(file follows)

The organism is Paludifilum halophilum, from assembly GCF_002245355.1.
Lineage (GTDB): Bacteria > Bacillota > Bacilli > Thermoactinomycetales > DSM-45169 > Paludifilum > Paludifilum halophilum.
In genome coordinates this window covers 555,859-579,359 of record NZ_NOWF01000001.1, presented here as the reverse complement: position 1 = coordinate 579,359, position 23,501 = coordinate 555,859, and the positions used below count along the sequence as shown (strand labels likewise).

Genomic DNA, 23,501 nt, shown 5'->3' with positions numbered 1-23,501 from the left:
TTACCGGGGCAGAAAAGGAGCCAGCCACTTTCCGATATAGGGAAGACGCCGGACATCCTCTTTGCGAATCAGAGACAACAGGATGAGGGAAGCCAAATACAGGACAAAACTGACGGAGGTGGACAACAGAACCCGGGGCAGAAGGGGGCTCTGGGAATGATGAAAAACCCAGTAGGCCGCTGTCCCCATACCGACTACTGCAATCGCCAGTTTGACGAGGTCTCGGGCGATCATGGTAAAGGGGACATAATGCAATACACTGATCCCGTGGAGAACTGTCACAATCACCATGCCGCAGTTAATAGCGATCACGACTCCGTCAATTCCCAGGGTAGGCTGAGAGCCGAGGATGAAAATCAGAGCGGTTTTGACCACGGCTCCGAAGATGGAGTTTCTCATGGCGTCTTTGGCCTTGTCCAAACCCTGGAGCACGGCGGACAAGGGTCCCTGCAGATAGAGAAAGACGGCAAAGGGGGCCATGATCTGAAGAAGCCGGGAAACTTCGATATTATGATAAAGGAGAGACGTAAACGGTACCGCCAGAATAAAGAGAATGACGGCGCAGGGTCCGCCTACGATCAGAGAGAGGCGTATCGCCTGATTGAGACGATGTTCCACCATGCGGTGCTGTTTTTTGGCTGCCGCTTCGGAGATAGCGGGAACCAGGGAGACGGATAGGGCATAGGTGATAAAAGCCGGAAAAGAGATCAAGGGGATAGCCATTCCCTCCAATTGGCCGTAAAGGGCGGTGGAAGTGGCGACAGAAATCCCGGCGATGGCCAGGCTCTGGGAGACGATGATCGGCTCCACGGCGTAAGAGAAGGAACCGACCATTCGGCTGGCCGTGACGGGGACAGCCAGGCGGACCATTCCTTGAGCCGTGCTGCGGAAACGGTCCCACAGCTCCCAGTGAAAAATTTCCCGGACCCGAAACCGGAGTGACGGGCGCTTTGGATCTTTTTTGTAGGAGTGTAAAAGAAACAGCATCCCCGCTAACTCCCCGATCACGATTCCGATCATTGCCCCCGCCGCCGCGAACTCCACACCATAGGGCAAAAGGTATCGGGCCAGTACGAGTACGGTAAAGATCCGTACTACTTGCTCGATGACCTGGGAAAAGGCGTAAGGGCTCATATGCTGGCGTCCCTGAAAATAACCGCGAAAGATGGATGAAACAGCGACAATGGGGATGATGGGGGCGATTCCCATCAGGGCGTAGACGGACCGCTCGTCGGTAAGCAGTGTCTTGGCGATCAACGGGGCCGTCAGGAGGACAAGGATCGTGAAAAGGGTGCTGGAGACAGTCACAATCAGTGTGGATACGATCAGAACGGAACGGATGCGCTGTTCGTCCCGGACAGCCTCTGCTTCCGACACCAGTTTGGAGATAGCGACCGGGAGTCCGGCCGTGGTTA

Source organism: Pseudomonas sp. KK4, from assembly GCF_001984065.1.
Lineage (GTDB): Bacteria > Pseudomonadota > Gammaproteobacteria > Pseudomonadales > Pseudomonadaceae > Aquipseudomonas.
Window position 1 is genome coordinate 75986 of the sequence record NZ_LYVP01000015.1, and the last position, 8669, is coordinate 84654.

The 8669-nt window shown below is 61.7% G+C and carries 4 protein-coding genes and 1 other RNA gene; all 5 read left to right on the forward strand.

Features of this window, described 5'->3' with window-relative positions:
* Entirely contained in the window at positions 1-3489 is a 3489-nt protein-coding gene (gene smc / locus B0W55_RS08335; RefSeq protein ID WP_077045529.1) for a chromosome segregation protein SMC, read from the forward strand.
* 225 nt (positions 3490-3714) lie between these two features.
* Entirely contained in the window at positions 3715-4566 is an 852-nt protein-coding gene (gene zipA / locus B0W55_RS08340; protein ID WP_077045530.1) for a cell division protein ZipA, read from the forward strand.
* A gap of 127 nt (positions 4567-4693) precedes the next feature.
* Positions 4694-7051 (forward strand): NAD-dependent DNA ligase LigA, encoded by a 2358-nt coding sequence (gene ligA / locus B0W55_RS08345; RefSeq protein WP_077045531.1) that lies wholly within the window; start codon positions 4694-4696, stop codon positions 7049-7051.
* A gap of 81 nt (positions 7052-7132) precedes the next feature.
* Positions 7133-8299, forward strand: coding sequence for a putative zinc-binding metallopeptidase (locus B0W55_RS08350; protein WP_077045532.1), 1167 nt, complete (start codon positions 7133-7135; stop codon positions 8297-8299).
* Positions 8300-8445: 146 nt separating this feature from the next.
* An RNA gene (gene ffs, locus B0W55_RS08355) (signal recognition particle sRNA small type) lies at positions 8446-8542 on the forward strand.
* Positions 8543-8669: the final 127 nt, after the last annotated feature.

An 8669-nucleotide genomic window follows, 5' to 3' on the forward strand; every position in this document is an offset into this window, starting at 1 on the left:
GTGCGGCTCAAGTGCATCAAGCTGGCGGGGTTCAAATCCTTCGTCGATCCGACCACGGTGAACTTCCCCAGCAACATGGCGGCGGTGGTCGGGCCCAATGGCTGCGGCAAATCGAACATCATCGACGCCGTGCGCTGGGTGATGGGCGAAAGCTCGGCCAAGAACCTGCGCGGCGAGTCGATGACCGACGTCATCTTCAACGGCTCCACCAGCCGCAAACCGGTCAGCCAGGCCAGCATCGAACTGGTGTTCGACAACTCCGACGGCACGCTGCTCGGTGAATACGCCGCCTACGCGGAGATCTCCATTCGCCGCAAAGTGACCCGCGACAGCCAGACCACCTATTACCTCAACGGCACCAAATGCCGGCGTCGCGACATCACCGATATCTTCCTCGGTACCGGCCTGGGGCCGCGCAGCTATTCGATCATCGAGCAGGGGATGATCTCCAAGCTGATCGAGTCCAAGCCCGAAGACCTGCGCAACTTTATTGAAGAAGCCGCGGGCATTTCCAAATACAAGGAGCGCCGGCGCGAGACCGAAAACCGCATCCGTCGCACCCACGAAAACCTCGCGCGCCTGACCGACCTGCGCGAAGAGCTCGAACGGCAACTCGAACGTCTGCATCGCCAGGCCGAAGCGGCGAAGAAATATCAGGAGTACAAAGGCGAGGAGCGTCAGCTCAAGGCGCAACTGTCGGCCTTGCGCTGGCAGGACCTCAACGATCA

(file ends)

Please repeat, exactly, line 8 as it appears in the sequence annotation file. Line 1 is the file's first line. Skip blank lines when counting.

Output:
Window position 1 is genome coordinate 75986 of the sequence record NZ_LYVP01000015.1, and the last position, 8669, is coordinate 84654.